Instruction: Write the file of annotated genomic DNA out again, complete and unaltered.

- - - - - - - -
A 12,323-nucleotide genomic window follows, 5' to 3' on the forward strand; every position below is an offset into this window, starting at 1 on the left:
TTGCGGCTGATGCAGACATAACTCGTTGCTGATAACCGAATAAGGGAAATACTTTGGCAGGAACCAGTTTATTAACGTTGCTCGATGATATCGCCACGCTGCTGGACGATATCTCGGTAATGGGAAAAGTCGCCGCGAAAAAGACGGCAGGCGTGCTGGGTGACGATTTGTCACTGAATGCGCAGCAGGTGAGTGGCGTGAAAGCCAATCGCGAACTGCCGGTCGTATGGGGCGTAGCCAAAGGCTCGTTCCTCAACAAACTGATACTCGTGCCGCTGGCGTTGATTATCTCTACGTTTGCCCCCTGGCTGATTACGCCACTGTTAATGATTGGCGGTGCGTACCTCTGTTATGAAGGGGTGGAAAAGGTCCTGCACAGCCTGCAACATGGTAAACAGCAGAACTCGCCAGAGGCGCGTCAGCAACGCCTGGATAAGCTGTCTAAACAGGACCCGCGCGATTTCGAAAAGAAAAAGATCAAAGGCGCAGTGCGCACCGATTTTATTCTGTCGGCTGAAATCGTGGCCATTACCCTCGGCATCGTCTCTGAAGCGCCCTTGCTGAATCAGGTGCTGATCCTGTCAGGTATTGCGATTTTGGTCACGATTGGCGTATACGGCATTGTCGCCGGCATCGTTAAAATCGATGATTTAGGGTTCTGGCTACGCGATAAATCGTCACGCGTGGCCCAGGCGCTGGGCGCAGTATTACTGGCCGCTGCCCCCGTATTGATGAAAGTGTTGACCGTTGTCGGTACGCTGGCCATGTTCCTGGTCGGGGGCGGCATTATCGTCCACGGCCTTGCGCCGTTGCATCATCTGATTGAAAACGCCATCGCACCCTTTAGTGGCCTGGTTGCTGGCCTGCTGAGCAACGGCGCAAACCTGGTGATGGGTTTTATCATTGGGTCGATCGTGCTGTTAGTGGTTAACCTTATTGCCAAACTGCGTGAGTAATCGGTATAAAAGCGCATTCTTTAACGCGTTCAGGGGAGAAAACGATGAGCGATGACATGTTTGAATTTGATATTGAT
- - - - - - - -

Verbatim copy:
A 12,323-nucleotide genomic window follows, 5' to 3' on the forward strand; every position below is an offset into this window, starting at 1 on the left:
TTGCGGCTGATGCAGACATAACTCGTTGCTGATAACCGAATAAGGGAAATACTTTGGCAGGAACCAGTTTATTAACGTTGCTCGATGATATCGCCACGCTGCTGGACGATATCTCGGTAATGGGAAAAGTCGCCGCGAAAAAGACGGCAGGCGTGCTGGGTGACGATTTGTCACTGAATGCGCAGCAGGTGAGTGGCGTGAAAGCCAATCGCGAACTGCCGGTCGTATGGGGCGTAGCCAAAGGCTCGTTCCTCAACAAACTGATACTCGTGCCGCTGGCGTTGATTATCTCTACGTTTGCCCCCTGGCTGATTACGCCACTGTTAATGATTGGCGGTGCGTACCTCTGTTATGAAGGGGTGGAAAAGGTCCTGCACAGCCTGCAACATGGTAAACAGCAGAACTCGCCAGAGGCGCGTCAGCAACGCCTGGATAAGCTGTCTAAACAGGACCCGCGCGATTTCGAAAAGAAAAAGATCAAAGGCGCAGTGCGCACCGATTTTATTCTGTCGGCTGAAATCGTGGCCATTACCCTCGGCATCGTCTCTGAAGCGCCCTTGCTGAATCAGGTGCTGATCCTGTCAGGTATTGCGATTTTGGTCACGATTGGCGTATACGGCATTGTCGCCGGCATCGTTAAAATCGATGATTTAGGGTTCTGGCTACGCGATAAATCGTCACGCGTGGCCCAGGCGCTGGGCGCAGTATTACTGGCCGCTGCCCCCGTATTGATGAAAGTGTTGACCGTTGTCGGTACGCTGGCCATGTTCCTGGTCGGGGGCGGCATTATCGTCCACGGCCTTGCGCCGTTGCATCATCTGATTGAAAACGCCATCGCACCCTTTAGTGGCCTGGTTGCTGGCCTGCTGAGCAACGGCGCAAACCTGGTGATGGGTTTTATCATTGGGTCGATCGTGCTGTTAGTGGTTAACCTTATTGCCAAACTGCGTGAGTAATCGGTATAAAAGCGCATTCTTTAACGCGTTCAGGGGAGAAAACGATGAGCGATGACATGTTTGAATTTGATATTGAT